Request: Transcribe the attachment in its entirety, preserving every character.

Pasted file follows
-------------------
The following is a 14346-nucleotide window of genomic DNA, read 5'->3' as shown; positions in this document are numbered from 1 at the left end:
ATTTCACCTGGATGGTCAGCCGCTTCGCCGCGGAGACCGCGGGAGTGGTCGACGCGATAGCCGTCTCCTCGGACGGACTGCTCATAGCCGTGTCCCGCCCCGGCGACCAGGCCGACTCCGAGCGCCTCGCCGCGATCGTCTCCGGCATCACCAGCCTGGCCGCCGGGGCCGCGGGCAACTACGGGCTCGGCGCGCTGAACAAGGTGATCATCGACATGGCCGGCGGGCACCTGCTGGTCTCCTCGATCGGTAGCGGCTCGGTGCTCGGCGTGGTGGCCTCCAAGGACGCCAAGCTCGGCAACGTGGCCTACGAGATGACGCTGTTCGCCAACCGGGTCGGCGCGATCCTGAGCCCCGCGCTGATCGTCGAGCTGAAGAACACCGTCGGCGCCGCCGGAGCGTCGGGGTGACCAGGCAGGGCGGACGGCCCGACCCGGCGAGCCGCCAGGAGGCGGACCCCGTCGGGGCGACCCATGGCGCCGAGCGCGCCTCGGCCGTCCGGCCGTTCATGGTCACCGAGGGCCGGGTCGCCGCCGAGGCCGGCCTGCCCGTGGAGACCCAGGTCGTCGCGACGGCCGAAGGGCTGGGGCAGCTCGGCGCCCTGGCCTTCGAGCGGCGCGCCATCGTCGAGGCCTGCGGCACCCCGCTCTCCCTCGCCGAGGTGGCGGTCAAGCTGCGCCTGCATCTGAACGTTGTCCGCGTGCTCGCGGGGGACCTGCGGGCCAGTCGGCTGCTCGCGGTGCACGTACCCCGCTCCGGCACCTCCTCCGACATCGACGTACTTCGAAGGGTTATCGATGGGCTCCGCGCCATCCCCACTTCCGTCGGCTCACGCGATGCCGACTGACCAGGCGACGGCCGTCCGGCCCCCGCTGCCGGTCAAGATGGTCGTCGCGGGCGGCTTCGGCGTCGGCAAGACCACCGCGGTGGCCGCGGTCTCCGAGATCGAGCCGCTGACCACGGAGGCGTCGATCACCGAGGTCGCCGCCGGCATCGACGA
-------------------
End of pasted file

The following is a 14346-nucleotide window of genomic DNA, read 5'->3' as shown; positions in this document are numbered from 1 at the left end:
ATTTCACCTGGATGGTCAGCCGCTTCGCCGCGGAGACCGCGGGAGTGGTCGACGCGATAGCCGTCTCCTCGGACGGACTGCTCATAGCCGTGTCCCGCCCCGGCGACCAGGCCGACTCCGAGCGCCTCGCCGCGATCGTCTCCGGCATCACCAGCCTGGCCGCCGGGGCCGCGGGCAACTACGGGCTCGGCGCGCTGAACAAGGTGATCATCGACATGGCCGGCGGGCACCTGCTGGTCTCCTCGATCGGTAGCGGCTCGGTGCTCGGCGTGGTGGCCTCCAAGGACGCCAAGCTCGGCAACGTGGCCTACGAGATGACGCTGTTCGCCAACCGGGTCGGCGCGATCCTGAGCCCCGCGCTGATCGTCGAGCTGAAGAACACCGTCGGCGCCGCCGGAGCGTCGGGGTGACCAGGCAGGGCGGACGGCCCGACCCGGCGAGCCGCCAGGAGGCGGACCCCGTCGGGGCGACCCATGGCGCCGAGCGCGCCTCGGCCGTCCGGCCGTTCATGGTCACCGAGGGCCGGGTCGCCGCCGAGGCCGGCCTGCCCGTGGAGACCCAGGTCGTCGCGACGGCCGAAGGGCTGGGGCAGCTCGGCGCCCTGGCCTTCGAGCGGCGCGCCATCGTCGAGGCCTGCGGCACCCCGCTCTCCCTCGCCGAGGTGGCGGTCAAGCTGCGCCTGCATCTGAACGTTGTCCGCGTGCTCGCGGGGGACCTGCGGGCCAGTCGGCTGCTCGCGGTGCACGTACCCCGCTCCGGCACCTCCTCCGACATCGACGTACTTCGAAGGGTTATCGATGGGCTCCGCGCCATCCCCACTTCCGTCGGCTCACGCGATGCCGACTGACCAGGCGACGGCCGTCCGGCCCCCGCTGCCGGTCAAGATGGTCGTCGCGGGCGGCTTCGGCGTCGGCAAGACCACCGCGGTGGCCGCGGTCTCCGAGATCGAGCCGCTGACCACGGAGGCGTCGATCACCGAGGTCGCCGCCGGCATCGACGA